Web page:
---- — Who would think lower crime and incarceration rates were bad news? Somebody who makes his living incarcerating, naturally.
Generally speaking, you might think that would apply to people in the North Country. But not necessarily.
We have nine state prisons and one federal correctional institution in our three-county region. That’s a lot of employment and a lot of money pumped into the area’s economy.
And that is thanks in large part to the late New York state Sen. Ronald B. Stafford. When prisons needed to be built in the 1970s to provide cells for Gov. Nelson Rockefeller’s tough — too tough, it turned out — drug laws, many parts of the state spurned the opportunity to have those cells in their communities.
Stafford noted that we’d been home to Clinton Correctional Facility in Dannemora since 1844, making it the third-oldest prison in the state, as well as being the largest. The Dannemora-Saranac area had thrived because of the steady, well-paying jobs it provided and virtually without negative incident.
So Stafford raised his hand when it came time to dole out the new generation of prisons. By 1999, New York was housing 72,584 inmates — its peak population, owing mainly to the Rockefeller anti-drug initiatives.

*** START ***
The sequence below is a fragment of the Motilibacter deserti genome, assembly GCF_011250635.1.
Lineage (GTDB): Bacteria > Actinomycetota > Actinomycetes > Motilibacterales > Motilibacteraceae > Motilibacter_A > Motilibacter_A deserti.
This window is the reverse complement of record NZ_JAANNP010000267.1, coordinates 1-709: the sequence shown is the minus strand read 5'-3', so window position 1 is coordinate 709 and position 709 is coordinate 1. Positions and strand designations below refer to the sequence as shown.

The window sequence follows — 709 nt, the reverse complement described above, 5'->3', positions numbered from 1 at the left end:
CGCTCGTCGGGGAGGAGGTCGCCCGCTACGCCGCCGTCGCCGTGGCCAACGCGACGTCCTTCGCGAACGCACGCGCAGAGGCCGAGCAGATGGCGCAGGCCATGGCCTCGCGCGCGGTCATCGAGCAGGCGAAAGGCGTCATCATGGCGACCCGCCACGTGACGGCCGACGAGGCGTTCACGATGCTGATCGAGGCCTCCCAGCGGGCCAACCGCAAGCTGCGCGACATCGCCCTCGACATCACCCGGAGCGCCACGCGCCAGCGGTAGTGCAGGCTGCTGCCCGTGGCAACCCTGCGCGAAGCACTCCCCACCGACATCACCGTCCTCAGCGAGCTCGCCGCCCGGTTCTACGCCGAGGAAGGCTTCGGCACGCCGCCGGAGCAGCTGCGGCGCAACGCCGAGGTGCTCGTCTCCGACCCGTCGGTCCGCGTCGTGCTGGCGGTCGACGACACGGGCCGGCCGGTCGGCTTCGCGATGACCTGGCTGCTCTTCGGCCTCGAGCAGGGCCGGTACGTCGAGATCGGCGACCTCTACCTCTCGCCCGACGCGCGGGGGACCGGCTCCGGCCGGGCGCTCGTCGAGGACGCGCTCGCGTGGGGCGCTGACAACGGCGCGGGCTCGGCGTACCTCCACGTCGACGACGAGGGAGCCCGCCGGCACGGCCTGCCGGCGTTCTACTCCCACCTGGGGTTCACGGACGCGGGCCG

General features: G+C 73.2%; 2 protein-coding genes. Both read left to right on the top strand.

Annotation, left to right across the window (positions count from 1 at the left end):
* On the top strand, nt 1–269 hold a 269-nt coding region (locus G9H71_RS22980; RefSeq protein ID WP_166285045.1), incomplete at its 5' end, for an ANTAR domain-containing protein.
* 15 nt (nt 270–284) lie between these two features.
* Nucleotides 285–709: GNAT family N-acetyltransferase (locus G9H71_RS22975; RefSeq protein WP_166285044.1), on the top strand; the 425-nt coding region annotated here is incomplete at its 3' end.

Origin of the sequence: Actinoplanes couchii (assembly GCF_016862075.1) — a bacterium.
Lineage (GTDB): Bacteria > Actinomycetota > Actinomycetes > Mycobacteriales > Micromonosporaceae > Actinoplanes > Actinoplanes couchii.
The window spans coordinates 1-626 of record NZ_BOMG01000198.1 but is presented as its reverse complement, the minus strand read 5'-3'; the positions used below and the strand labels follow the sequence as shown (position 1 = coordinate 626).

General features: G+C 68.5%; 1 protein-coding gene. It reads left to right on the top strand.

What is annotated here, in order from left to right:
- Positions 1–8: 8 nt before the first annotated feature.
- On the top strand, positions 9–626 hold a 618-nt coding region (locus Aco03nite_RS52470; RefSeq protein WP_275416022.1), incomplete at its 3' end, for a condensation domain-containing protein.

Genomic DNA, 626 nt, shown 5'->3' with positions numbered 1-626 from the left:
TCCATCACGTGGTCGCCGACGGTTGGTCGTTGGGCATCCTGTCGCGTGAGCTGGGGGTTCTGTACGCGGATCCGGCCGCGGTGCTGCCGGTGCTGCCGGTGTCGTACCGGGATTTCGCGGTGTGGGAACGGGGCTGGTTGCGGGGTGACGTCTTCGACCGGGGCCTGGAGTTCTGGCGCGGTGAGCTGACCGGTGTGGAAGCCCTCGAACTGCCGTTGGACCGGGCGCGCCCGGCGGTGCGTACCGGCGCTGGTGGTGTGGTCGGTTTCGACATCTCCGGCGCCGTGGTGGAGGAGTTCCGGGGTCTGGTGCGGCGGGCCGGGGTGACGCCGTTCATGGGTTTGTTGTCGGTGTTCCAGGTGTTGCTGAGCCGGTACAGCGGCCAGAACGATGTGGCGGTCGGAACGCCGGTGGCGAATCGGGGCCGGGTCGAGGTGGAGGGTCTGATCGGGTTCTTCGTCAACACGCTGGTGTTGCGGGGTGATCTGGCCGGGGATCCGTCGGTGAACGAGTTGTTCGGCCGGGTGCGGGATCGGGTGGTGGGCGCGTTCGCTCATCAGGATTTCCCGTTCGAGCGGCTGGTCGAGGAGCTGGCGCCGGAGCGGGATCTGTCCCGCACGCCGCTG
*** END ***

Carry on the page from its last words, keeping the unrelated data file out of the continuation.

Now, however, despite a vibrant drug trade continuing to flourish across America and the North Country, prison populations are declining. The crime rate is dropping, which has to be regarded as good news even in a so-called prison community. Everybody is safer these days.
Now, fewer than 55,000 people are imprisoned in New York, and the number is expected to decline 4 percent more in four years.
So where is the good news for northeastern New York?
For one thing, none of the North Country’s prisons is in the budget-cutters’ cross hairs this year. There is no indication that any of the correctional facilities in this area will be lost.
But on an even more optimistic scale, there are solid indications that our economy can become less reliant on the State Department of Corrections.
America’s unemployment rate has been slowly dropping, and the stock markets are approaching their record highs.
Locally, government and chamber officials and developers continue to work to bring new employment opportunities to the region. The state has been making money available to coax companies to establish sites in New York, and the North Country is competing successfully for its share of that money.
The Plattsburgh Airbase Redevelopment Corp. took long strides to retool the old Air Force Base into a center for private employment. We can now stand alone, with less and less help from the state.
The state has been a beneficent custodian, but a diverse economy benefits all of us, especially as the state and federal government curtail spending and cut jobs.